Evolution or Transformation?
Transforming a business is hard work.
It’s even harder when the business eyeing transformation is already successful.
Consider major record labels and the business of music. The business reaped incredible revenues off recorded music and it’s associated offerings for years. Over time, a complex business model was created around physical product sales and production that included pressing plants (for CD’s, vinyl, and cassettes) as well as sales & support mechanisms for getting the product into stores for consumers to purchase.
These mechanisms employed thousands of people all connected inside a complicated ecosystem. Record store managers, product buyers and “street teams” were employed by the record companies to “service” the physical stores and ensure product was stocked and well positioned for the consumer to purchase. With the conversion of physical product to digital file based formats, those systems became less and less relevant and onerous to support. Even as the business model was slowly being disrupted, the illusion of success was strong. Revenues remained strong through the 1990's.
“Success” however began to seem illusory as the 90’s closed and consumers sought new ways to get music in digital formats. Napster, Limewire and other services threatened the old model from the business of music and the record companies began to feel the walls close in from consumers “illegally” procuring music through these services (among others).
The conversion from physical product to digital media became official with iTunes launching in 2002 and has lead to a remarkable sea change in the business of music. In less than a generation we’ve seen the demise of record store chains (Tower, Sam Goody, etc.) and thousands of employees displaced on both the retail side and from record companies. The result of these changes is a new space that has developed quickly from the launch of iTunes to new music delivery offerings (Spotify, Pandora, Rhapsody) and business models for artists to leverage representing a new vision of a “full service” distribution deal (Topspin).
Interestingly, rather than seek to understand these changes within the model, the old guard fought them aggressively (through lawsuits against Napster to name a few) and passive aggressively (launching failed models that sought to capture the new desires from consumers such as PressPlay). The opportunity to transform the model was ripe for the picking in the late 90’s but rather than pursue change the old guard clung to the illusion of success in the form of false positives within big revenue numbers. The margins would shrink considerably through the early 00’s and consolidation would be the only means of survival for the major record companies.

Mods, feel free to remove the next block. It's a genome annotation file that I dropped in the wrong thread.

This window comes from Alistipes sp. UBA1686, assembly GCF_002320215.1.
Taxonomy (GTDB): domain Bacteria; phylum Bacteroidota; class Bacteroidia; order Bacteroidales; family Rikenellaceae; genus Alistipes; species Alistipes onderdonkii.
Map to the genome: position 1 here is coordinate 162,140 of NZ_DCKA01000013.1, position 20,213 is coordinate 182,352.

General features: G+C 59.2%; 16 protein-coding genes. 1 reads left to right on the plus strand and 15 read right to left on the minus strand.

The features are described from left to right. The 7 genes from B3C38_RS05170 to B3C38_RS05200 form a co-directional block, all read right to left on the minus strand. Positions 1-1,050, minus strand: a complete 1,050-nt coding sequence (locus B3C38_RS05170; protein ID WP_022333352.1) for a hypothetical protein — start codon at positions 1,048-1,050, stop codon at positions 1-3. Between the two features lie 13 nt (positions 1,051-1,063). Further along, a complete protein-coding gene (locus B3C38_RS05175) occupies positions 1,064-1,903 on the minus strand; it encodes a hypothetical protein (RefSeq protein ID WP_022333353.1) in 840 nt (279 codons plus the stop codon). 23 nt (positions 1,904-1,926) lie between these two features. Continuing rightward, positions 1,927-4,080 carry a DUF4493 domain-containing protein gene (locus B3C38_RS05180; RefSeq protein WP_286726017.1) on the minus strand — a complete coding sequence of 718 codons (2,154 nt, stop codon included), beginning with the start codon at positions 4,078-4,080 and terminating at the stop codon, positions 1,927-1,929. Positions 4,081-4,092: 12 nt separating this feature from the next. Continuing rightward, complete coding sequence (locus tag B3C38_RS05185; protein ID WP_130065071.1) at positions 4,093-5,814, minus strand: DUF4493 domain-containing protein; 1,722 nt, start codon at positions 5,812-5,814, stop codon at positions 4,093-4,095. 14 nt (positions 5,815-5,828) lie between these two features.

In the end, consumers were able to dictate change to the business of music. Consumers have driven transformation in the business of music, not the corporations. The proof of this transformation can be found in data released last week by the IFPI (http://www.ifpi.org/news/IFPI-GLOBAL-MUSIC-REPORT-2016). The data clearly shows that digital music purchases have for the first time overtaken physical product sales. Some of the key points made:
- Digital sales contribute 45 per cent of industry revenues; overtake physical music 39 per cent share
- Streaming revenues up 45.2 per cent, helping to drive 3.2 per cent global growth
- Total industry revenues grew 3.2 per cent to US$ 15.0 billion, leading to the industry’s first significant year-on-year growth in nearly two decades.
- Digital revenues now account for more than half the recorded music market in 19 markets.
Revenues are now growing after years of market shrinkage, consolidation amongst major record labels and increasing debate over the viability of streaming as a legitimate music delivery experience. There are many lessons in this story to be found. One could argue that had the business of music joined with the hearts and minds of consumers that transformation could have been less disruptive and more fluid. This would have taken tremendous effort and hard work. Rather than take that opportunity by the proverbial coattails, the business spun and let change be dictated by consumers and artists. The end result is a true transformation into a growing digital ecosystem that is evolving month over month not year over year. And this is happening without the business of music playing a lead role.
Transforming a “successful” business is challenging. Success however must be challenged and questioned. It must be broken down so that key constituents can accurately decide what success means. Once understood, plans can take shape for how to evolve the business through reason and measure. In the case of the business of music, none of these happened. The end result is transformation through disruption. Only the future will tell us if this transformation was successful for the creators and the consumers.